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Casting

 

   Here is the basic outline of the cast and also helpful tips to keep in mind.

To completely learn how to cast, you are much better off learning from an instructor or from a good book.

Illustrations of both the forward and back cast are provided. These illustrations have large numbers around their edges that represent the numbers on the face of a clock. When you are practicing, you can think of the clock positions to help determine the proper rod positions. There are two main parts to a cast,
the back cast
 and the 
forward cast.

 

The Backcast

        The backcast can be broken down into three sections.
The first step is to begin moving the rod slowly upward in order to apply tension to the line.

The second step is to accelerate the line and then abruptly stop.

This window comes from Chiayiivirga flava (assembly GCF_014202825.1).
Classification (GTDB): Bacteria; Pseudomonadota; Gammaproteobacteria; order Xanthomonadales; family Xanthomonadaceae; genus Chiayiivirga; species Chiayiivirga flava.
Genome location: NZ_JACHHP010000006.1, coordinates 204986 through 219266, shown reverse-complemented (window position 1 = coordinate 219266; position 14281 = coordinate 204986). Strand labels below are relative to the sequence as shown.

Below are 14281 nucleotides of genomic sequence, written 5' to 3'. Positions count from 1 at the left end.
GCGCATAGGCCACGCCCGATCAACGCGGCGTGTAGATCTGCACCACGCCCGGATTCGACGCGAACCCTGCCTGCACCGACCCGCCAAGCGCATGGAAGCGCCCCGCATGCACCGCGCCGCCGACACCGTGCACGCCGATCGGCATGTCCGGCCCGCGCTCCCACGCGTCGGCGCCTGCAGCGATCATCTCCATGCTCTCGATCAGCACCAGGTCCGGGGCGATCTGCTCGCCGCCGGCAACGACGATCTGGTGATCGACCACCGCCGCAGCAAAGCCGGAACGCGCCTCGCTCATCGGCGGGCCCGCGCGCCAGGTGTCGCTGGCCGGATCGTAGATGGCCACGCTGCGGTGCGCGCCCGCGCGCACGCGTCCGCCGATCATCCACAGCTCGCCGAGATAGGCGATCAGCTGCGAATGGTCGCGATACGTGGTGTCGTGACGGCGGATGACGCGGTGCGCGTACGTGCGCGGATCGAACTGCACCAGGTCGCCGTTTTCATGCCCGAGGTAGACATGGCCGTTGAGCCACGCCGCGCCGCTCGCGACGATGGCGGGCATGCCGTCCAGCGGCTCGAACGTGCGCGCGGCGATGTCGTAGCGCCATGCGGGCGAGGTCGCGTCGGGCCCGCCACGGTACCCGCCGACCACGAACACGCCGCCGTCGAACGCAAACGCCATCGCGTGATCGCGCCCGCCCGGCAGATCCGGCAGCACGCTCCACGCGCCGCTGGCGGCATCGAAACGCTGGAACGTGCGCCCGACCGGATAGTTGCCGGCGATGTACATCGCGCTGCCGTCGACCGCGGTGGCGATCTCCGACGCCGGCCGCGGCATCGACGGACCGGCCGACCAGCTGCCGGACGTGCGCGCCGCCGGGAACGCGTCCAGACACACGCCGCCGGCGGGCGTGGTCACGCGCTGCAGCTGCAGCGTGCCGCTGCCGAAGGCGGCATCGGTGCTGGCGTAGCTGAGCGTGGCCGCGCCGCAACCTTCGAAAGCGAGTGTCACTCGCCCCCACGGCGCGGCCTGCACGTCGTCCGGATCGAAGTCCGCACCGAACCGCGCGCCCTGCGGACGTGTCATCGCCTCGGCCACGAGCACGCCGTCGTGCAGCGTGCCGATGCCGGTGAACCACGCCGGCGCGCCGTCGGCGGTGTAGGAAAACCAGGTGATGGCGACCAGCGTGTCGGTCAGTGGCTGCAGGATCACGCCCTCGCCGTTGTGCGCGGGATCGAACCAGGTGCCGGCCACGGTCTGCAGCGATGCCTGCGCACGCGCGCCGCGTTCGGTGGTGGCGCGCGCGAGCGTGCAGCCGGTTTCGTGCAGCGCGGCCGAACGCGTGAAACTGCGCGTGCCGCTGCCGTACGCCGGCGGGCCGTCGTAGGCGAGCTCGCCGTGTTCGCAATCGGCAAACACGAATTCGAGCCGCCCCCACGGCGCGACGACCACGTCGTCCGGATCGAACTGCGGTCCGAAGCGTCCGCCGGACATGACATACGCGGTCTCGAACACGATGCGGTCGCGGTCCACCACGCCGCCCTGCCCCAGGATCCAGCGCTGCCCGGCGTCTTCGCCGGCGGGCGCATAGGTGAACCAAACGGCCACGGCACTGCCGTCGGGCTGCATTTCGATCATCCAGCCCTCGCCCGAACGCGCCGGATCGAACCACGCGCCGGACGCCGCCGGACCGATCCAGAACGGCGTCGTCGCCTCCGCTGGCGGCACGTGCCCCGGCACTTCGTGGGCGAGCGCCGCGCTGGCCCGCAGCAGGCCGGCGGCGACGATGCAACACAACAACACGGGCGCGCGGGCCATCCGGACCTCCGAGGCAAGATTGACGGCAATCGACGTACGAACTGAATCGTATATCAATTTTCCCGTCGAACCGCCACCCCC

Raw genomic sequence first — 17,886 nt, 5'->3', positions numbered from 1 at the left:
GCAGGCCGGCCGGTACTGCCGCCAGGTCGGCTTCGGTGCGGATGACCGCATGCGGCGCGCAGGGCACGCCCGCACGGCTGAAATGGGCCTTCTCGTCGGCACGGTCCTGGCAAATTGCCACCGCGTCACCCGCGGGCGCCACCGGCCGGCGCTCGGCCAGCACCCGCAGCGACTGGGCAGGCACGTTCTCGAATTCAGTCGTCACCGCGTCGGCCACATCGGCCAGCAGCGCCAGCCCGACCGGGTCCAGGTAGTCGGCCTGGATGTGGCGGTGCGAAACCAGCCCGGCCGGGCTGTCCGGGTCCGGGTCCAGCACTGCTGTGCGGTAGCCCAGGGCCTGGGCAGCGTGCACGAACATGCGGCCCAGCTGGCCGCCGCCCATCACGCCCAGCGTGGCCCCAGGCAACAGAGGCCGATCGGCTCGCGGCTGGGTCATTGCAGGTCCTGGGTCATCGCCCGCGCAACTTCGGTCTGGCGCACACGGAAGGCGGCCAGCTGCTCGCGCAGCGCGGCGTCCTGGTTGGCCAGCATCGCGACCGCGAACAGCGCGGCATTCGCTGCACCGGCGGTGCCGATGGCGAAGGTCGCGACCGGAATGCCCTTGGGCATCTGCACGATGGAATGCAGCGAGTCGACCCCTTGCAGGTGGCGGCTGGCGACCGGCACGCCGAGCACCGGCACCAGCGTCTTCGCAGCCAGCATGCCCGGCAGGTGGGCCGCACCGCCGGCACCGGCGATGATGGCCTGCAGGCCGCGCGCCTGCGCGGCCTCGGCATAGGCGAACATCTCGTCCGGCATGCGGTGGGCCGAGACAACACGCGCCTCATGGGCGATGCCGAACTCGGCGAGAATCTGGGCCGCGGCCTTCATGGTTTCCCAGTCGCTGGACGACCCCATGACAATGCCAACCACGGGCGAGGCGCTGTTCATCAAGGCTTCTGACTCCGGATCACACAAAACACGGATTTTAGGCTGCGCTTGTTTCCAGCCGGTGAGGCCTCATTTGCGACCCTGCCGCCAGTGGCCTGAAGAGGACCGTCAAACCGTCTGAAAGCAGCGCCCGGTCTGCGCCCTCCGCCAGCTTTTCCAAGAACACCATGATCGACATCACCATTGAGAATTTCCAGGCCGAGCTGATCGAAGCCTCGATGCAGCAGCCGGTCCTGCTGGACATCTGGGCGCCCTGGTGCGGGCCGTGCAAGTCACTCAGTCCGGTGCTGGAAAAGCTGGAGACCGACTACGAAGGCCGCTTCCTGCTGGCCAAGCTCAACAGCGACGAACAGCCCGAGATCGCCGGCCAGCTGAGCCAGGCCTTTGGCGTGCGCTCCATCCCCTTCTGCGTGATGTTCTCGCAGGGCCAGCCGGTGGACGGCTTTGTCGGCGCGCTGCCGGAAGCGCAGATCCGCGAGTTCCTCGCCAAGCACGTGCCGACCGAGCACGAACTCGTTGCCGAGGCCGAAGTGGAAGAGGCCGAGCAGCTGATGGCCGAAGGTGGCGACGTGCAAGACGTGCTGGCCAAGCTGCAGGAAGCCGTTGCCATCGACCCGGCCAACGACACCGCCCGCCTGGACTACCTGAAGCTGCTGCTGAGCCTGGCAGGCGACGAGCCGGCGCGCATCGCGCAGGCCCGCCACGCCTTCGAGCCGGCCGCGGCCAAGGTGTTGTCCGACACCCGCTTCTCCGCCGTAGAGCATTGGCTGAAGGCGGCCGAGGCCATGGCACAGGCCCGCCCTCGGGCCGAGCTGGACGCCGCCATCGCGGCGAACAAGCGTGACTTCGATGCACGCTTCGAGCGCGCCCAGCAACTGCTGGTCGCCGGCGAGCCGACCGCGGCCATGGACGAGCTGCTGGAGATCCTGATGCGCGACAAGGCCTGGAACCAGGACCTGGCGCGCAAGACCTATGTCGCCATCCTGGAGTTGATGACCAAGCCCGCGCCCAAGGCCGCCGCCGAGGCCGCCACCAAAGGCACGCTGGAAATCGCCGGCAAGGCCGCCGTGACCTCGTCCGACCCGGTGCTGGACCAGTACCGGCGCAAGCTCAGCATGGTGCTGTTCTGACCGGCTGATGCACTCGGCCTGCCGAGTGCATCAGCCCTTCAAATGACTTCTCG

The third step is to allow the rod to drift back slowly a little bit to prepare for the forward cast.

It is very important that you abruptly stop the rod at the 12 o'clock position. When you watch an experienced caster, you may not actually see the stop, but it's definitely there.

 

The Forward Cast

        The forward cast can be broken down into two sections.

The first step is to accelerate the rod to an abrupt stop.

The second step is to follow through to a finish. 

Again, the abrupt stop at around 11 o'clock is very important. The forward cast power stroke is very similar to a 'karate chop' or the cracking of a whip. The follow through just helps absorb some of the power to allow the line to land quietly.

 

 

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